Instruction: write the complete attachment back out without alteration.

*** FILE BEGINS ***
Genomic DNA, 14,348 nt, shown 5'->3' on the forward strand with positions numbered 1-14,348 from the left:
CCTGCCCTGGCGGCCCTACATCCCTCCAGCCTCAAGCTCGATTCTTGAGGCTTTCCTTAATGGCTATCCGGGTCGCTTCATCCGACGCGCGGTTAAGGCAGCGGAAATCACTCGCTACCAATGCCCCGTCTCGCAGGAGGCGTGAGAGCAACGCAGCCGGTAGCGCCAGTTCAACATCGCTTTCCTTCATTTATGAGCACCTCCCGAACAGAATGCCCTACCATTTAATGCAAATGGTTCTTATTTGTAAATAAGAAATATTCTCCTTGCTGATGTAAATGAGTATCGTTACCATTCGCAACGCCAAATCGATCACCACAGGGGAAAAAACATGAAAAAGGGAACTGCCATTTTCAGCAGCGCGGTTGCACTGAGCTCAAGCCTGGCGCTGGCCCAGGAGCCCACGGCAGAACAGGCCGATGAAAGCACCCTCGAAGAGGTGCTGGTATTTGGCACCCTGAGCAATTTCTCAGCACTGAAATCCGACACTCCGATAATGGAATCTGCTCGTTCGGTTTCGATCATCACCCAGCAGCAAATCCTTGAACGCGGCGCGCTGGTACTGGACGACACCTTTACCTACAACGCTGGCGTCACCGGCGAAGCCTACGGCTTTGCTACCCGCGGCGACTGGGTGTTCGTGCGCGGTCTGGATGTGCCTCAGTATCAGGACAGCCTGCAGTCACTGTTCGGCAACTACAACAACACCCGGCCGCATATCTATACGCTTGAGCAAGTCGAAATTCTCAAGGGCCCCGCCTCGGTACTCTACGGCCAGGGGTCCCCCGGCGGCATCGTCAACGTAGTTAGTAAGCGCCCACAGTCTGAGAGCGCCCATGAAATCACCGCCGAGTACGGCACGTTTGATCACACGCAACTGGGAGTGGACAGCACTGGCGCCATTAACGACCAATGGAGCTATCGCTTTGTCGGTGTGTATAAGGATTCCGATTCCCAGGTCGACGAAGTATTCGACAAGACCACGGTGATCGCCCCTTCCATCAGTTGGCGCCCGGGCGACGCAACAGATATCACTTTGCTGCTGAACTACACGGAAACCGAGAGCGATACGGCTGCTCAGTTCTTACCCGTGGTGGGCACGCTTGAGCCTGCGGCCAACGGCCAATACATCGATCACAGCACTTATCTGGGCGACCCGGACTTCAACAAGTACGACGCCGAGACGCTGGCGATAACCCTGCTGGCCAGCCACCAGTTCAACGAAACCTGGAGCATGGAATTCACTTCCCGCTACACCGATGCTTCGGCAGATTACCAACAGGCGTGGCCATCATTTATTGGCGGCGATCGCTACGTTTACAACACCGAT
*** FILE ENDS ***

Genomic DNA, 14,348 nt, shown 5'->3' on the forward strand with positions numbered 1-14,348 from the left:
CCTGCCCTGGCGGCCCTACATCCCTCCAGCCTCAAGCTCGATTCTTGAGGCTTTCCTTAATGGCTATCCGGGTCGCTTCATCCGACGCGCGGTTAAGGCAGCGGAAATCACTCGCTACCAATGCCCCGTCTCGCAGGAGGCGTGAGAGCAACGCAGCCGGTAGCGCCAGTTCAACATCGCTTTCCTTCATTTATGAGCACCTCCCGAACAGAATGCCCTACCATTTAATGCAAATGGTTCTTATTTGTAAATAAGAAATATTCTCCTTGCTGATGTAAATGAGTATCGTTACCATTCGCAACGCCAAATCGATCACCACAGGGGAAAAAACATGAAAAAGGGAACTGCCATTTTCAGCAGCGCGGTTGCACTGAGCTCAAGCCTGGCGCTGGCCCAGGAGCCCACGGCAGAACAGGCCGATGAAAGCACCCTCGAAGAGGTGCTGGTATTTGGCACCCTGAGCAATTTCTCAGCACTGAAATCCGACACTCCGATAATGGAATCTGCTCGTTCGGTTTCGATCATCACCCAGCAGCAAATCCTTGAACGCGGCGCGCTGGTACTGGACGACACCTTTACCTACAACGCTGGCGTCACCGGCGAAGCCTACGGCTTTGCTACCCGCGGCGACTGGGTGTTCGTGCGCGGTCTGGATGTGCCTCAGTATCAGGACAGCCTGCAGTCACTGTTCGGCAACTACAACAACACCCGGCCGCATATCTATACGCTTGAGCAAGTCGAAATTCTCAAGGGCCCCGCCTCGGTACTCTACGGCCAGGGGTCCCCCGGCGGCATCGTCAACGTAGTTAGTAAGCGCCCACAGTCTGAGAGCGCCCATGAAATCACCGCCGAGTACGGCACGTTTGATCACACGCAACTGGGAGTGGACAGCACTGGCGCCATTAACGACCAATGGAGCTATCGCTTTGTCGGTGTGTATAAGGATTCCGATTCCCAGGTCGACGAAGTATTCGACAAGACCACGGTGATCGCCCCTTCCATCAGTTGGCGCCCGGGCGACGCAACAGATATCACTTTGCTGCTGAACTACACGGAAACCGAGAGCGATACGGCTGCTCAGTTCTTACCCGTGGTGGGCACGCTTGAGCCTGCGGCCAACGGCCAATACATCGATCACAGCACTTATCTGGGCGACCCGGACTTCAACAAGTACGACGCCGAGACGCTGGCGATAACCCTGCTGGCCAGCCACCAGTTCAACGAAACCTGGAGCATGGAATTCACTTCCCGCTACACCGATGCTTCGGCAGATTACCAACAGGCGTGGCCATCATTTATTGGCGGCGATCGCTACGTTTACAACACCGAT